I have a couple of ideas for looking for the transmission start, will test when I get home.. hope I can find it because after that I'm nearly there. Just need to figure out the last 8 bits which I think must be a checksum, but I have no idea how it's being calculated. So now I have an idea where all the data is in the transmission - just not how to determine where it starts yet!

mauried

If it only supports one sensor, then it wont have a sensor ID, but will have a rolling code .
This is to prevent someone else who lives nearby and has the same weather station from interfering with your weather station.

When you put the batteries in the sensor , the sensor generates  a random number and includes that number in its transmissions.
When you tell the weather station to search for a sensor it simply searches for the first transmission it finds, and then remembers the random number,
and then only responds to subsequent messages with that random number in them.
The logic is that as the sensors transmit infrequently, the odds are that if you put the batteries in the sensor and then ask the indoor unit to search for it
it will find yours first rather than another one .
The random number changes every time the sensor is powerd up.

Agrajag

After some more testing I'm nearly certain that I just have to look for "0100" as the first 4 bits as an indicator of the start of transmission. When my transmitter is close, that's what I get 99% of the time. I think the problem is my antenna, because when I moved the project around a bit suddenly the first few bits got even more mixed up and when I moved it around again it went back to being 0100. I currently have the project on a breadboard except for the antenna pin which I have off the side of the breadboard with my antenna attached dodgily. It's just a thin 17cm piece of insulated wire that I've wrapped around the antenna pin (dodgy job).

So - what is the best material to use as an antenna and what is the best way to connect it?

mauried

The 17 cm wire soldered to the receivers antanna pin is the simplest and most effective.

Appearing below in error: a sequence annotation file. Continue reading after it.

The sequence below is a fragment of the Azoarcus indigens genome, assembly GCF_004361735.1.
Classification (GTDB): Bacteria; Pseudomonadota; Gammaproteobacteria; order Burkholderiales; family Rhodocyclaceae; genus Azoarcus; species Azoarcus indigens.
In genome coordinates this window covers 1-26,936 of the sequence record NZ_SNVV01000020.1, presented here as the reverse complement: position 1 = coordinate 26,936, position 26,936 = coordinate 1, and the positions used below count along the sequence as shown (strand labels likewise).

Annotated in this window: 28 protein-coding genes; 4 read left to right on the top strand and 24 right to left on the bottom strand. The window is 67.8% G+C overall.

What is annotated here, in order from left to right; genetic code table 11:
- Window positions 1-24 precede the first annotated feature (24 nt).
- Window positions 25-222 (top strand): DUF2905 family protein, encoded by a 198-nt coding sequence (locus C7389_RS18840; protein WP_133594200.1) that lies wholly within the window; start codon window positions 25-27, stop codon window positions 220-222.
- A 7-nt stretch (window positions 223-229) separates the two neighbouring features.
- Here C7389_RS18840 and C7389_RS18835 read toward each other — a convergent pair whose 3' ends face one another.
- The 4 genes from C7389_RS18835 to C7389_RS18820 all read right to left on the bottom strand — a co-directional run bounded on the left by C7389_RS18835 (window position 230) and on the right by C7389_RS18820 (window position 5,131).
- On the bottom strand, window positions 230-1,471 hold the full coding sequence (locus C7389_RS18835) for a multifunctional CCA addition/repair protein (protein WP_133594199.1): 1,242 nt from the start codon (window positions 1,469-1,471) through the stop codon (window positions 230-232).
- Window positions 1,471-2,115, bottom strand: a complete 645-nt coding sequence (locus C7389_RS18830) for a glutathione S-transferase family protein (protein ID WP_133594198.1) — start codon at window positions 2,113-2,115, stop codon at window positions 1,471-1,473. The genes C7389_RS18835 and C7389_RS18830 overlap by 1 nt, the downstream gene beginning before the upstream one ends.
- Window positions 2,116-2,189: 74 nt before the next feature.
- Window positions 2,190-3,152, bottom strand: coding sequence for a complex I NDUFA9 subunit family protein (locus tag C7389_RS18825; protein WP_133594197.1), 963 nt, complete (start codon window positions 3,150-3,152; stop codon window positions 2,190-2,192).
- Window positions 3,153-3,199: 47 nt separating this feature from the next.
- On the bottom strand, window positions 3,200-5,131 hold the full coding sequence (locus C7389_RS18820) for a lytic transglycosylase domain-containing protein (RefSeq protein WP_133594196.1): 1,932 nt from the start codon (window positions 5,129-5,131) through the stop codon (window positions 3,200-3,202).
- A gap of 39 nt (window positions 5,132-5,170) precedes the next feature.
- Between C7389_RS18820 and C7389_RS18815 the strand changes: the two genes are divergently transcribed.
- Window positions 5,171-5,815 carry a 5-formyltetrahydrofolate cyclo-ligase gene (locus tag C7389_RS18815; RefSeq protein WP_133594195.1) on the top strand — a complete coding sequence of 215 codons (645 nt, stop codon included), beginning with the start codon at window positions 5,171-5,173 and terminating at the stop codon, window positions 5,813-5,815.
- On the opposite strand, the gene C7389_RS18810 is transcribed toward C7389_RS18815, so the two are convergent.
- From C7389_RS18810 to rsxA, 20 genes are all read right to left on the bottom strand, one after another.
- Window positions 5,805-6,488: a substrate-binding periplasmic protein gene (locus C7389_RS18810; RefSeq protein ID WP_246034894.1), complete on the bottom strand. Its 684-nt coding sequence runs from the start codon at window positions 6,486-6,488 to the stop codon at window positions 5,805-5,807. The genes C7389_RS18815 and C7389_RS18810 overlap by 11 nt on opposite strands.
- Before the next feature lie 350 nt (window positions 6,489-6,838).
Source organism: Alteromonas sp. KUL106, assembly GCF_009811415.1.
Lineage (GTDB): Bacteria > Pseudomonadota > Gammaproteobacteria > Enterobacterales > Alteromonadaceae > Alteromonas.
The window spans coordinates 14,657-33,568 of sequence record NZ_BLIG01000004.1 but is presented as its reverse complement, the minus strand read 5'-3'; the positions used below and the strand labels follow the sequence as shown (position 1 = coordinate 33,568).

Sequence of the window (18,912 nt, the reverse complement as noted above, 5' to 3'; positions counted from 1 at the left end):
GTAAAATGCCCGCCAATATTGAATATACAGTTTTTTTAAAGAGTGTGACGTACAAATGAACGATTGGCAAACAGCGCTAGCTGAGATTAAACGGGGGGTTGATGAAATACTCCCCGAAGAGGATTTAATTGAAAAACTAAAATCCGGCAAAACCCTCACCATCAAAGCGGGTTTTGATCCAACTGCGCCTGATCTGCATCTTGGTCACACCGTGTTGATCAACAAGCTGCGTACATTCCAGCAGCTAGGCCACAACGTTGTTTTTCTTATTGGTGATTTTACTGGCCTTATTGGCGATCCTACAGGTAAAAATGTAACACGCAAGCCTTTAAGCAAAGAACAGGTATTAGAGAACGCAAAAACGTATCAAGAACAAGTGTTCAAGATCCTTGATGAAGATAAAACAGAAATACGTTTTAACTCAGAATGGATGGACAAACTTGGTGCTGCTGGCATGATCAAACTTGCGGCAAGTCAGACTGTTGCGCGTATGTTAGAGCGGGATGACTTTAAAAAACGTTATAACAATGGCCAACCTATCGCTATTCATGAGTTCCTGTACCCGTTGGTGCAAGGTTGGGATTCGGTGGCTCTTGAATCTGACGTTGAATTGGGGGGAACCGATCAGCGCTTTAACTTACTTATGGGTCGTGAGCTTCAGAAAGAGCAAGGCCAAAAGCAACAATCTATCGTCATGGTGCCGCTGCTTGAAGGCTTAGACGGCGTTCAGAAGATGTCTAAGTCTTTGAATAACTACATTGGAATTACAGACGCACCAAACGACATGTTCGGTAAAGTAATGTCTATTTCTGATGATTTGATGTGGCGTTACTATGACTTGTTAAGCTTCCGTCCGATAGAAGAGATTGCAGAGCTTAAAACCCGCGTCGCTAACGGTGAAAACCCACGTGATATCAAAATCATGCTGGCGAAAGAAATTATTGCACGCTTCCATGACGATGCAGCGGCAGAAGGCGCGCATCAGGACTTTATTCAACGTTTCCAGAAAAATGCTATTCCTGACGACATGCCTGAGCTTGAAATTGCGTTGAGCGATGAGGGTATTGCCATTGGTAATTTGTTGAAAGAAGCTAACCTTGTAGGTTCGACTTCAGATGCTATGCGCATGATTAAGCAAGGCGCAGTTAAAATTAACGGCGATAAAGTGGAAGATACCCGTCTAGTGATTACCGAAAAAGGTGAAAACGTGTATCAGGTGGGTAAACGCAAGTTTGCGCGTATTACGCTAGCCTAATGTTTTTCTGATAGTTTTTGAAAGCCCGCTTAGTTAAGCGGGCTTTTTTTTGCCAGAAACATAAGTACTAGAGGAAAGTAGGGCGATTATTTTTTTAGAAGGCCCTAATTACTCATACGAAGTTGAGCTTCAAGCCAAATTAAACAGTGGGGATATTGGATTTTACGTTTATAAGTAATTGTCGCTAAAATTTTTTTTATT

Dont place the transmitter too close to the receiver if you have an antenna connected
as the receivers AGC will overload.

Agrajag

Thanks heaps everyone for your help. Project is pretty much finished now. I have started logging the data and can create nice graphs: http://unit.homelinux.net:8888/~filip/weatherstation/

The checksum ended up being a CRC-8 with a polynom of 0x31.

I identify the transmission by the first 4 bits, 0100. The next 8 bits are the sensor identifier (randomly generated, changes when the batteries are replaced). The next bit is to indicate positive/negative temperature, then the following 11 bits are the temperature x10. Next 8 bits are humidity. Last 8 bits are the CRC. 40 bits in total.

DerekK19

Hi There. I've come late to this conversation. I've been struggling with almost the same weather station (Actually a WS1093, here in the 6th AU state, New Zealand). I also went down the sound card route and every 48 seconds saw the same signal Agrajag has posted. At that point I got completely lost. I'm also a software engineer, so the programming is easy, but the electronics phases me. That said, even the interrupt programming for the Arduino is a bit trickier than I'm used to (yep, programing iPhone apps, web services, I can do that, but I'm having real difficulties with low-level Arduino development). Long story, short. Please could you post the Arduino code you wrote. Thanks for any help. Derek

mauried